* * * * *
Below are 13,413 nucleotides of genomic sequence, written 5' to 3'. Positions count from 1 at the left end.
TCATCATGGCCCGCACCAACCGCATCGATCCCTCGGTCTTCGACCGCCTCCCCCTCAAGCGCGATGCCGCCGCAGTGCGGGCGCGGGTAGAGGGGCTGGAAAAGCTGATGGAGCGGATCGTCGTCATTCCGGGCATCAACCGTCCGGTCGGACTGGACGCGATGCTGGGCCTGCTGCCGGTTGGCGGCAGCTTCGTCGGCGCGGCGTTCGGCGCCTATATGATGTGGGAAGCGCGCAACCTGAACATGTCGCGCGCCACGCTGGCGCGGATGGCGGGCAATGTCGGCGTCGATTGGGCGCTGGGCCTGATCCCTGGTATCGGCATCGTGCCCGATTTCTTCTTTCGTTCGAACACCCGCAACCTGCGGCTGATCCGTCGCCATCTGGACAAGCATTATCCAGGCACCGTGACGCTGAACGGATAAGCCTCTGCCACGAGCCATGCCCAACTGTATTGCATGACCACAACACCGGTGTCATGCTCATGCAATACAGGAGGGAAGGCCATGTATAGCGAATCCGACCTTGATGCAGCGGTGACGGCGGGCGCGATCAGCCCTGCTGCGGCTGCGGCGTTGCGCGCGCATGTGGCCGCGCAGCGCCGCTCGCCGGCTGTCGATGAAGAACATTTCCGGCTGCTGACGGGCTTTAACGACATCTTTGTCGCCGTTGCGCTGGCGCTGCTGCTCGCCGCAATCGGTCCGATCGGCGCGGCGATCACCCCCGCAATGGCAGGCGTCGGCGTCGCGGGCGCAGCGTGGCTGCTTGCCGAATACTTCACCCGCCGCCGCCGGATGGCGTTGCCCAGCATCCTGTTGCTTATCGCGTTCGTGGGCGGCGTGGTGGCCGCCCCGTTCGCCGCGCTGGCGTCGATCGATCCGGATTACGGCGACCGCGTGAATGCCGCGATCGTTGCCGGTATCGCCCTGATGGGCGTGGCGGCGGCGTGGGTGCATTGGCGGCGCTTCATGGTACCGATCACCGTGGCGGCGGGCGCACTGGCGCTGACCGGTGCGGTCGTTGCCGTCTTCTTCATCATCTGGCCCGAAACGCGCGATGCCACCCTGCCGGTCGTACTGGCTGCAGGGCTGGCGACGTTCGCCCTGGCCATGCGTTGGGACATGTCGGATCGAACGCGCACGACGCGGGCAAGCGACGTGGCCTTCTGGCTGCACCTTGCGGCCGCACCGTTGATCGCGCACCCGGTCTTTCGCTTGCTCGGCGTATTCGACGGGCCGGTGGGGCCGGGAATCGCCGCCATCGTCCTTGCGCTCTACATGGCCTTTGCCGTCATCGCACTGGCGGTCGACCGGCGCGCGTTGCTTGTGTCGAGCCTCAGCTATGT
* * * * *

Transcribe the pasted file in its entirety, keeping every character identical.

Below are 13,413 nucleotides of genomic sequence, written 5' to 3'. Positions count from 1 at the left end.
TCATCATGGCCCGCACCAACCGCATCGATCCCTCGGTCTTCGACCGCCTCCCCCTCAAGCGCGATGCCGCCGCAGTGCGGGCGCGGGTAGAGGGGCTGGAAAAGCTGATGGAGCGGATCGTCGTCATTCCGGGCATCAACCGTCCGGTCGGACTGGACGCGATGCTGGGCCTGCTGCCGGTTGGCGGCAGCTTCGTCGGCGCGGCGTTCGGCGCCTATATGATGTGGGAAGCGCGCAACCTGAACATGTCGCGCGCCACGCTGGCGCGGATGGCGGGCAATGTCGGCGTCGATTGGGCGCTGGGCCTGATCCCTGGTATCGGCATCGTGCCCGATTTCTTCTTTCGTTCGAACACCCGCAACCTGCGGCTGATCCGTCGCCATCTGGACAAGCATTATCCAGGCACCGTGACGCTGAACGGATAAGCCTCTGCCACGAGCCATGCCCAACTGTATTGCATGACCACAACACCGGTGTCATGCTCATGCAATACAGGAGGGAAGGCCATGTATAGCGAATCCGACCTTGATGCAGCGGTGACGGCGGGCGCGATCAGCCCTGCTGCGGCTGCGGCGTTGCGCGCGCATGTGGCCGCGCAGCGCCGCTCGCCGGCTGTCGATGAAGAACATTTCCGGCTGCTGACGGGCTTTAACGACATCTTTGTCGCCGTTGCGCTGGCGCTGCTGCTCGCCGCAATCGGTCCGATCGGCGCGGCGATCACCCCCGCAATGGCAGGCGTCGGCGTCGCGGGCGCAGCGTGGCTGCTTGCCGAATACTTCACCCGCCGCCGCCGGATGGCGTTGCCCAGCATCCTGTTGCTTATCGCGTTCGTGGGCGGCGTGGTGGCCGCCCCGTTCGCCGCGCTGGCGTCGATCGATCCGGATTACGGCGACCGCGTGAATGCCGCGATCGTTGCCGGTATCGCCCTGATGGGCGTGGCGGCGGCGTGGGTGCATTGGCGGCGCTTCATGGTACCGATCACCGTGGCGGCGGGCGCACTGGCGCTGACCGGTGCGGTCGTTGCCGTCTTCTTCATCATCTGGCCCGAAACGCGCGATGCCACCCTGCCGGTCGTACTGGCTGCAGGGCTGGCGACGTTCGCCCTGGCCATGCGTTGGGACATGTCGGATCGAACGCGCACGACGCGGGCAAGCGACGTGGCCTTCTGGCTGCACCTTGCGGCCGCACCGTTGATCGCGCACCCGGTCTTTCGCTTGCTCGGCGTATTCGACGGGCCGGTGGGGCCGGGAATCGCCGCCATCGTCCTTGCGCTCTACATGGCCTTTGCCGTCATCGCACTGGCGGTCGACCGGCGCGCGTTGCTTGTGTCGAGCCTCAGCTATGT